Suspension Upgrade

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Suspension Upgrade

Postby billyq » Wed Jul 06, 2022 7:53 pm

Hello all. I built a Wyoming Woodie in 2020 and have been camping, mostly boondocking, since then. This last trip I noticed the axle was slightly bent. This isn't a big surprise. It's built on the NT 5x8 trailer so the axle is pretty light to begin with, and I used 1" wheel spacers so I could get 175/80R13 tires on. I don't need real off-road capability, just forest roads, but obviously I've covered enough miles on bumpy unpaved roads around here to need a better axle. What would you recommend as a moderate upgrade? I can install a replacement 2000-lb axle, but 72" wide so no spacers, or I could go to a 3500-lb axle, but this seems like it might be overkill. The drop does take quite a pounding on those forest roads, even at slow speeds. A bunch of nuts fell off my new Camp Chef stove on the drive to the first campsite last weekend. I carry anything heavy, like water, in the back of the car because the drop bounces like a ping pong ball, although maybe a bit more weight might actually help.
My trailer weighs 275 pounds, and I doubt I've added more than 200 pounds in the shell, and I only carry camping gear, so not a lot of weight. Maybe 500 pounds total. I would love to use something like Timbren but it looks like you can't get those for less than $700, and that's out of my budget.
Any suggestions?
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Re: Suspension Upgrade

Postby KCStudly » Thu Jul 07, 2022 11:28 am

Is the bend you are seeing slightly pent up directly in the center of the axle? If so you might be seeing existing camber intentionally designed into the axle (I don't know if those trailers typically come with cambered axles).

If you are seeing a bend at either end that you know wasn't there to begin with, or if the axle is pent down in the center, I would check your suspension and frame above the axle for hard hits... even a small amount of paint loss could indicate full compression of the suspension, which is not good. Installing longer shackles would be a cheap and easy way to gain a little extra travel.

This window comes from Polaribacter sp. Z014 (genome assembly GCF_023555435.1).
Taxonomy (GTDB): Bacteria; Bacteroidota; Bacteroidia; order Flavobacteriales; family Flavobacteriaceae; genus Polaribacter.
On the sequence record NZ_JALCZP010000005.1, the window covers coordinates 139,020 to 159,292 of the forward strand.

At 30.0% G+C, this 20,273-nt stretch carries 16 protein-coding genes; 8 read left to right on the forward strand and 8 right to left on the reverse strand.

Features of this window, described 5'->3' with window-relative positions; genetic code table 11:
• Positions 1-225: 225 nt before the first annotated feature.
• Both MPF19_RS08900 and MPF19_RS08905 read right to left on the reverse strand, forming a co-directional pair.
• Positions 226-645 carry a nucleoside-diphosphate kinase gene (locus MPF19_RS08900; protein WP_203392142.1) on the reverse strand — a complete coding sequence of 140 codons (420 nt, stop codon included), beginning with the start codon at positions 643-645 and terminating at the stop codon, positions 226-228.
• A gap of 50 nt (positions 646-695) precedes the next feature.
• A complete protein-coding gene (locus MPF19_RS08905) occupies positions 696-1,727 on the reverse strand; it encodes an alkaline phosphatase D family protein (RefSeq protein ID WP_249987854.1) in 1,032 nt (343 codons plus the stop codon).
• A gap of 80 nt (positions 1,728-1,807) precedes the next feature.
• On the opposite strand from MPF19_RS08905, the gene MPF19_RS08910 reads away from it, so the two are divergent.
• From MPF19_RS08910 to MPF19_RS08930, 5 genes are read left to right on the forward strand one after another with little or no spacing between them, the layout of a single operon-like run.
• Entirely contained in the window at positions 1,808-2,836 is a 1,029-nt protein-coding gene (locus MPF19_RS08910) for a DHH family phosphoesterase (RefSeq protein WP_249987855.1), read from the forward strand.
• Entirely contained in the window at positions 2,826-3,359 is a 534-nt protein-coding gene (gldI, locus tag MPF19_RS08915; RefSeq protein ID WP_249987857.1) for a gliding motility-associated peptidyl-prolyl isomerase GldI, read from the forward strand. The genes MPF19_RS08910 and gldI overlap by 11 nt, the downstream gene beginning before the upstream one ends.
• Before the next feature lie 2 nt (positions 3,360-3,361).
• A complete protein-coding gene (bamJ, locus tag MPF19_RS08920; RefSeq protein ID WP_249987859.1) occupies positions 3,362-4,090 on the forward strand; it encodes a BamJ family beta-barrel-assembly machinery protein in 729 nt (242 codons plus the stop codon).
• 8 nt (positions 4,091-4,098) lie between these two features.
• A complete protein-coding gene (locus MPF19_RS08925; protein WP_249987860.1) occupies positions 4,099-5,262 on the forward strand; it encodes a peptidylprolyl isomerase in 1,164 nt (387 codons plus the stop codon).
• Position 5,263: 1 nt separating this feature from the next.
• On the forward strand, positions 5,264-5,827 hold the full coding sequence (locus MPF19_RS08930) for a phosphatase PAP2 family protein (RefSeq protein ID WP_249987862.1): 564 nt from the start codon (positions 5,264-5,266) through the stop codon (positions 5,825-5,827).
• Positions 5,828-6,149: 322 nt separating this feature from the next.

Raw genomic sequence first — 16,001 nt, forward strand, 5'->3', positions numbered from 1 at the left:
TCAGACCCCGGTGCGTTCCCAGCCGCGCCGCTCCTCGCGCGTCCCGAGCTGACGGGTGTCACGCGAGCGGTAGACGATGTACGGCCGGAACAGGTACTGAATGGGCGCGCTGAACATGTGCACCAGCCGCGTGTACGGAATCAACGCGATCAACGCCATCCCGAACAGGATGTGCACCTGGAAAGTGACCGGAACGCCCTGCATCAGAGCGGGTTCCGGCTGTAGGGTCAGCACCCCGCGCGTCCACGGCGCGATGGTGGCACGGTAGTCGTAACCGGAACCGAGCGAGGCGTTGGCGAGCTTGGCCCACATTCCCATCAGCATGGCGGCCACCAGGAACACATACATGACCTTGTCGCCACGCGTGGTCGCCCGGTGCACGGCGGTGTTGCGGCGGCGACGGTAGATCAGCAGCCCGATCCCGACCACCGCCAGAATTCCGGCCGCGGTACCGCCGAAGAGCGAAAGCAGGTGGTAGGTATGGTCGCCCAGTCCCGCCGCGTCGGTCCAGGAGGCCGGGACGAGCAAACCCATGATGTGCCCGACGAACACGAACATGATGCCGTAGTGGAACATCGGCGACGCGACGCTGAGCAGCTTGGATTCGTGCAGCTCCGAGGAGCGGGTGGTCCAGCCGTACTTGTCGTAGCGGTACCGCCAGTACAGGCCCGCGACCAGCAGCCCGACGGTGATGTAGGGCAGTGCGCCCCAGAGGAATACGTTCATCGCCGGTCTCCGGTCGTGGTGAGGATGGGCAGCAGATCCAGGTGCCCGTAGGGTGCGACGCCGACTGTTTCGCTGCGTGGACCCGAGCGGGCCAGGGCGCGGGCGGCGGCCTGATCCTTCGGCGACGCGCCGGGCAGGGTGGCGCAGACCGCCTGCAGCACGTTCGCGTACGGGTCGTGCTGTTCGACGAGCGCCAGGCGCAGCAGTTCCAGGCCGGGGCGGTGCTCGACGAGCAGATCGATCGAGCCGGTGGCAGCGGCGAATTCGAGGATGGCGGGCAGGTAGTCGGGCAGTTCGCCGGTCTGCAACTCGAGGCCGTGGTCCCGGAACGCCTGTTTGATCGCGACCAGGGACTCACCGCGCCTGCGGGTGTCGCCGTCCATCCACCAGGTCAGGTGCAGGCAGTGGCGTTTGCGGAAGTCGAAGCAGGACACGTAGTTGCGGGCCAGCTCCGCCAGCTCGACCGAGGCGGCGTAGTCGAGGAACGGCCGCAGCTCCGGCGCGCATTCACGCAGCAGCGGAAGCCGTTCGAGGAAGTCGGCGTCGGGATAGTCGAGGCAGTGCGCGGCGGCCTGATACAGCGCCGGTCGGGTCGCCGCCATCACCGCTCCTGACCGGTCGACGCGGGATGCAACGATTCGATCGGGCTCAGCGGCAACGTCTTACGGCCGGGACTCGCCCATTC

I suppose if the axle is pent down in the middle it could have been installed upside down at "the factory", assuming it has always been cambered and you just didn't notice it before(?).
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Re: Suspension Upgrade

Postby twisted lines » Thu Jul 07, 2022 12:55 pm

I am using 3500 Lb. spindles / Bearings 2000 Lb springs.
You could go less if you need to replace spring's :thinking:
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Re: Suspension Upgrade

Postby billyq » Sat Jul 09, 2022 1:25 pm

It's bent right at the inside of the hub, on the left side. Definitely wasn't that way before.
There's no indication the springs are bottoming out, though.
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Re: Suspension Upgrade

Postby KCStudly » Sat Jul 09, 2022 2:34 pm

Go bigger.
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Re: Suspension Upgrade

Postby gudmund » Fri Jan 20, 2023 11:37 pm

after replacing your axle you may want to check out the adding of a set of SumoSprings "TSS-106-40 trailer springs" between your existing leaf springs and frame. They are very easy to mount and install. Note - at the end of each year (Nov/Dec) Sumo usually puts everything they sell on sale = 15%to 25% off and this kit - thou 'not cheap' - runs around $200 but does seem to work well with leaf springs. (see pic)
164407 the left half of this pic is of fellow 'TnTTT' member "working on it" from Texas that he built himself = his 'poor man's' version - the right side pic is of my SumoSpring set-up = $$$. "working on it" stated his set-up works just fine and I am sure he spent 'alot' less on his set-up than I did on mine. But either set-up could be something else too think about.................

another thing to think about if you do end-up replacing the axle = buy the heavier duty one along with getting it a couple inches longer so as to be able to quite 'having the need' to use the "wheel spacers" for the bigger wheel/tires (you might want to size it up for even more extra room for an even a larger set of wheels/tires - say 205/75-14/15's............in the future) :thinking: :thinking: